The Narrow Road to the Deep North by Richard Flanagan

When I was a younger person and I bought an album, I was looking for an instant connection with what I had purchased – I would listen to it and straightaway, I would want it to be my new, favourite music without barriers. Sometimes this happened but sometimes, there would be records that did not instantly inspire, unable to move me initially; that I really did not rate. However, a loyalty to the artist or peer pressure would persuade me to revisit it, re-listen, persevere and the music would grow on me and ultimately, be an album that would remain with me always.

The analogy applies equally to Richard Flanagan’s book. I started off slowly with it, skeptical and not at all sure that I was going to thoroughly enjoy it but then, something clicked and this read completely absorbed me, surprising me on many levels. It is beautifully written and is not difficult to read, being in some ways simply told and accessible but having a smattering throughout of phrases and incidences that just add to its power as a narrative of magnitude that really should be read.

It skips about a bit and so is non-linear, although the middle of the book charts the time the main character, Dorrigo Evans, spends as a prisoner of the Japanese army during World War Two. We get a sense of the camaraderie between men but also the extremely terrible conditions in which these men were forced to survive. It is, at times, quite horrific. But despite this, there is a lack of gratuity in terms of the presentation of violence – you get a sense that Flanagan is presenting this to us, not to shock but just to show it as it was and this is augmented in the very human way that he depicts the characters from Australians to wives to Japanese soldiers. I couldn’t help but think of how human the book is, like Shakespeare, showing the motivations of man, of woman; of our perception of things and how this can differ from person to person and over time, as its original context inevitably shifts as people grow older and other issues become more important.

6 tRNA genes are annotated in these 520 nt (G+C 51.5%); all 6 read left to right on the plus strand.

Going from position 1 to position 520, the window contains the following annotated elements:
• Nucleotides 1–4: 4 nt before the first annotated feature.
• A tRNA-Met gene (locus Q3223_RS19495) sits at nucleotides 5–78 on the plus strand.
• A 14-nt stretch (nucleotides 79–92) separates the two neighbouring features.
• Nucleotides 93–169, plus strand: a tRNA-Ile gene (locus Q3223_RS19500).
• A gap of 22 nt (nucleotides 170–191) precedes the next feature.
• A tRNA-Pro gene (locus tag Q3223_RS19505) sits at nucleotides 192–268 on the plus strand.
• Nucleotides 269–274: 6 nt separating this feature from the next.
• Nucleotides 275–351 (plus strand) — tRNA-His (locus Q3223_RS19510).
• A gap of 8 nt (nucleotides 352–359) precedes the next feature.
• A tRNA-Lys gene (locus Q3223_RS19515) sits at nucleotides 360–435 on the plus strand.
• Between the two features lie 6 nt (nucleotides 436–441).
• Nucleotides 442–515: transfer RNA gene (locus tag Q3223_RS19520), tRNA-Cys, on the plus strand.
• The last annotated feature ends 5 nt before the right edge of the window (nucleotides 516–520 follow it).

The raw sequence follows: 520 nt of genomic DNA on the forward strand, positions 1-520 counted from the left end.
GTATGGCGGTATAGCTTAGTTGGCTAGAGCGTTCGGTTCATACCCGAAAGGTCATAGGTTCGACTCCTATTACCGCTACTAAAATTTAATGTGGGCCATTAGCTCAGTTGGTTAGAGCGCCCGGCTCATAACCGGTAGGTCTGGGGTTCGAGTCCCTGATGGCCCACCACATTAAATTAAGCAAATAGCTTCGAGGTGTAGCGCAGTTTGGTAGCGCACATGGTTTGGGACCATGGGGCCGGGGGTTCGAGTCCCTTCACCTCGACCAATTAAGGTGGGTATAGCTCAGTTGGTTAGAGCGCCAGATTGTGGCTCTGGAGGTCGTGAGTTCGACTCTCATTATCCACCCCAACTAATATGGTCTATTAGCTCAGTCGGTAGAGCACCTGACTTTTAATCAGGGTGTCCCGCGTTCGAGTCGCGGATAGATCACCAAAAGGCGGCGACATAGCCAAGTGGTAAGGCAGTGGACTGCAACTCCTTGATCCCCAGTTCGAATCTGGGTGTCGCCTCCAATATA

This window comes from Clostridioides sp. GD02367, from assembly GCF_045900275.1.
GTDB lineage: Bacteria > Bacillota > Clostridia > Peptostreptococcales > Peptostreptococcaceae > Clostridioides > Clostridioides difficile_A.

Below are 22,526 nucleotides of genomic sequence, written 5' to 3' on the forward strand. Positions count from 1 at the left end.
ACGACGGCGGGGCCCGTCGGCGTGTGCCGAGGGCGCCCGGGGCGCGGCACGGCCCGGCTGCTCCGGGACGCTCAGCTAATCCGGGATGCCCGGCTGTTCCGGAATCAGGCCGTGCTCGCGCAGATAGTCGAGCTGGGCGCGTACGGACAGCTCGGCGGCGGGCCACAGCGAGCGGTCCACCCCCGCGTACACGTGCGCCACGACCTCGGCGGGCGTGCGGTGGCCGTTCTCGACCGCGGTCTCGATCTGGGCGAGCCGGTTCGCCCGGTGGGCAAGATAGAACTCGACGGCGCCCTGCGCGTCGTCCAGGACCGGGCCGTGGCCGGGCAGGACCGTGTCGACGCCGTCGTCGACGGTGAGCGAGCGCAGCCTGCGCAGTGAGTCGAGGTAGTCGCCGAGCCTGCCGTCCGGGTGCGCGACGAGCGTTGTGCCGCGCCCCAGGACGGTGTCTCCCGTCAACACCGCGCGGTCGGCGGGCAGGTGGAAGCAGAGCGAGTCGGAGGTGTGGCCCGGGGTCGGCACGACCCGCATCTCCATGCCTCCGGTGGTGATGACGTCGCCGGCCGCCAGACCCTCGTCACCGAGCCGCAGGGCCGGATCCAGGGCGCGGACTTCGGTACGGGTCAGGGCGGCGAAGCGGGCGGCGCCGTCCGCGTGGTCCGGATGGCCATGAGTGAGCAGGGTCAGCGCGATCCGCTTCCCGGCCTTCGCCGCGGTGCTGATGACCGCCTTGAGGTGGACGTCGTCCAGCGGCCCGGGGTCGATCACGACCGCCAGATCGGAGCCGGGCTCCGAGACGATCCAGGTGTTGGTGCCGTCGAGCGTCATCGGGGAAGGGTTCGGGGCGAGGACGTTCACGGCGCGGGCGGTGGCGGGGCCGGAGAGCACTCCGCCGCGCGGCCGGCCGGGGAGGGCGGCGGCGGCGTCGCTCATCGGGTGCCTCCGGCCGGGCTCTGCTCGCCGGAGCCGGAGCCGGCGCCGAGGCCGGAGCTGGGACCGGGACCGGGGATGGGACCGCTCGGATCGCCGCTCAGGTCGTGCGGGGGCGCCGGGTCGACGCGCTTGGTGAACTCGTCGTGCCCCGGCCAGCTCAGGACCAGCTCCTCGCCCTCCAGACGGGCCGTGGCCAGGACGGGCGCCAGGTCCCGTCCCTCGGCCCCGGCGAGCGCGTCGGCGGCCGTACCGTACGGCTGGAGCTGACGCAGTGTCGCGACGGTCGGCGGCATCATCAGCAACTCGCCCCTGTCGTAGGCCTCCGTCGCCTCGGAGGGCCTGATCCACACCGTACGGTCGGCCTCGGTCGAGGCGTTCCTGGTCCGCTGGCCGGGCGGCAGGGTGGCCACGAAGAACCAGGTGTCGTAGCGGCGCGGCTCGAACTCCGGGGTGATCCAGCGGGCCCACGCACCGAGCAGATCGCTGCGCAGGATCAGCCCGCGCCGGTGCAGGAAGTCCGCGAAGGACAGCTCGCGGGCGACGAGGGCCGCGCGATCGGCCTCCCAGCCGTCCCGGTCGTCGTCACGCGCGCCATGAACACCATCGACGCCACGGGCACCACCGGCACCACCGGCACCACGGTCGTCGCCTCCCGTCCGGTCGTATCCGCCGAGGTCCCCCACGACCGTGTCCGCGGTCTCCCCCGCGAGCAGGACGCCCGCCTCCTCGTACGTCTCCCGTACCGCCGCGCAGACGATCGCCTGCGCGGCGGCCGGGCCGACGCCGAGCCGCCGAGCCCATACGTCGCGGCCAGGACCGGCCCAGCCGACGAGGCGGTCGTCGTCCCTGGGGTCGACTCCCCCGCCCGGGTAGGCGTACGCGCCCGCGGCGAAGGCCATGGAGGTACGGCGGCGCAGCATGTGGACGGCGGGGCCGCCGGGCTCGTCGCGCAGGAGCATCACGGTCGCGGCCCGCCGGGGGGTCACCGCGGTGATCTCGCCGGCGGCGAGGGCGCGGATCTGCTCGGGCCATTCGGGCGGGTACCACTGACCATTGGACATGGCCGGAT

It’s not often now that I am surprised by fiction, that I genuinely have my breath taken away by something I’ve read but I can honestly say that this book moved me.

Read it.

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